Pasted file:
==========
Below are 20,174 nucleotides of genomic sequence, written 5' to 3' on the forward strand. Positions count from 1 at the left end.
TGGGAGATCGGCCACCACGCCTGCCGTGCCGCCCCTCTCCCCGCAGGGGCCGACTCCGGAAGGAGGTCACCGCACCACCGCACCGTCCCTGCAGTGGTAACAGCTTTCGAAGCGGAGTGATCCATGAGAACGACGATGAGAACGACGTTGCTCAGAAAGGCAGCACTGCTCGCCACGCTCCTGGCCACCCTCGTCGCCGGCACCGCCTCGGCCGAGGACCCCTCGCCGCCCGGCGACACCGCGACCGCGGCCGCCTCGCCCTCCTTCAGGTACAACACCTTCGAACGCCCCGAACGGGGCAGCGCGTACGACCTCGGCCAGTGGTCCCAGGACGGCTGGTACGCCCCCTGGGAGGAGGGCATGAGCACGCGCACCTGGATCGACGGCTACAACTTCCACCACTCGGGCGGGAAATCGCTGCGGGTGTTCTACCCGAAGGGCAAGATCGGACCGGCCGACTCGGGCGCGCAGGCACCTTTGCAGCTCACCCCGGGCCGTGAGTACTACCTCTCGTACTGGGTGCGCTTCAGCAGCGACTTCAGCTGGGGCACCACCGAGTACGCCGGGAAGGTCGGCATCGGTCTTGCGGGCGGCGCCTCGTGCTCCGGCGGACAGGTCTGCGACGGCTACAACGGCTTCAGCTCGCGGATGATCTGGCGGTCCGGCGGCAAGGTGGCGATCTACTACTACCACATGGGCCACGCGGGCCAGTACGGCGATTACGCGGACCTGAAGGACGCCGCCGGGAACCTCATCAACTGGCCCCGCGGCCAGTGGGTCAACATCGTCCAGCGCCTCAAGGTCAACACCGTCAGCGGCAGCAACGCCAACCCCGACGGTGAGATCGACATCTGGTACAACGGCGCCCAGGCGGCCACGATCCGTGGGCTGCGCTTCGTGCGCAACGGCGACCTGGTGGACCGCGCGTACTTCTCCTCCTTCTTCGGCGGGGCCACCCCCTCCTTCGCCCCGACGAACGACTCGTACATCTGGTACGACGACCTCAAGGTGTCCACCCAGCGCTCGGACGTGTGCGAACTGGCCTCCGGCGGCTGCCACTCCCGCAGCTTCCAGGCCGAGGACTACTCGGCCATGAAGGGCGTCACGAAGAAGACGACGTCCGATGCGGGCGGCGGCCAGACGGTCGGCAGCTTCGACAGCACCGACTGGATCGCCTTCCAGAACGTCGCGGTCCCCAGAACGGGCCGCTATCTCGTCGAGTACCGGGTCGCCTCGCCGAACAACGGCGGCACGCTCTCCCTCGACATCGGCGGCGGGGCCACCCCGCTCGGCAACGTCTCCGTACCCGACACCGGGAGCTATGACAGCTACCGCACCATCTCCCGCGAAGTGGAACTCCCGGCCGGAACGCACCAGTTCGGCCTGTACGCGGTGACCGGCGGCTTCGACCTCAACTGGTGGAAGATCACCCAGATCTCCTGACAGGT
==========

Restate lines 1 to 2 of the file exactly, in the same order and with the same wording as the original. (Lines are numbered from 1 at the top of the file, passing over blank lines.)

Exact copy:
Below are 20,174 nucleotides of genomic sequence, written 5' to 3' on the forward strand. Positions count from 1 at the left end.
TGGGAGATCGGCCACCACGCCTGCCGTGCCGCCCCTCTCCCCGCAGGGGCCGACTCCGGAAGGAGGTCACCGCACCACCGCACCGTCCCTGCAGTGGTAACAGCTTTCGAAGCGGAGTGATCCATGAGAACGACGATGAGAACGACGTTGCTCAGAAAGGCAGCACTGCTCGCCACGCTCCTGGCCACCCTCGTCGCCGGCACCGCCTCGGCCGAGGACCCCTCGCCGCCCGGCGACACCGCGACCGCGGCCGCCTCGCCCTCCTTCAGGTACAACACCTTCGAACGCCCCGAACGGGGCAGCGCGTACGACCTCGGCCAGTGGTCCCAGGACGGCTGGTACGCCCCCTGGGAGGAGGGCATGAGCACGCGCACCTGGATCGACGGCTACAACTTCCACCACTCGGGCGGGAAATCGCTGCGGGTGTTCTACCCGAAGGGCAAGATCGGACCGGCCGACTCGGGCGCGCAGGCACCTTTGCAGCTCACCCCGGGCCGTGAGTACTACCTCTCGTACTGGGTGCGCTTCAGCAGCGACTTCAGCTGGGGCACCACCGAGTACGCCGGGAAGGTCGGCATCGGTCTTGCGGGCGGCGCCTCGTGCTCCGGCGGACAGGTCTGCGACGGCTACAACGGCTTCAGCTCGCGGATGATCTGGCGGTCCGGCGGCAAGGTGGCGATCTACTACTACCACATGGGCCACGCGGGCCAGTACGGCGATTACGCGGACCTGAAGGACGCCGCCGGGAACCTCATCAACTGGCCCCGCGGCCAGTGGGTCAACATCGTCCAGCGCCTCAAGGTCAACACCGTCAGCGGCAGCAACGCCAACCCCGACGGTGAGATCGACATCTGGTACAACGGCGCCCAGGCGGCCACGATCCGTGGGCTGCGCTTCGTGCGCAACGGCGACCTGGTGGACCGCGCGTACTTCTCCTCCTTCTTCGGCGGGGCCACCCCCTCCTTCGCCCCGACGAACGACTCGTACATCTGGTACGACGACCTCAAGGTGTCCACCCAGCGCTCGGACGTGTGCGAACTGGCCTCCGGCGGCTGCCACTCCCGCAGCTTCCAGGCCGAGGACTACTCGGCCATGAAGGGCGTCACGAAGAAGACGACGTCCGATGCGGGCGGCGGCCAGACGGTCGGCAGCTTCGACAGCACCGACTGGATCGCCTTCCAGAACGTCGCGGTCCCCAGAACGGGCCGCTATCTCGTCGAGTACCGGGTCGCCTCGCCGAACAACGGCGGCACGCTCTCCCTCGACATCGGCGGCGGGGCCACCCCGCTCGGCAACGTCTCCGTACCCGACACCGGGAGCTATGACAGCTACCGCACCATCTCCCGCGAAGTGGAACTCCCGGCCGGAACGCACCAGTTCGGCCTGTACGCGGTGACCGGCGGCTTCGACCTCAACTGGTGGAAGATCACCCAGATCTCCTGACAGGT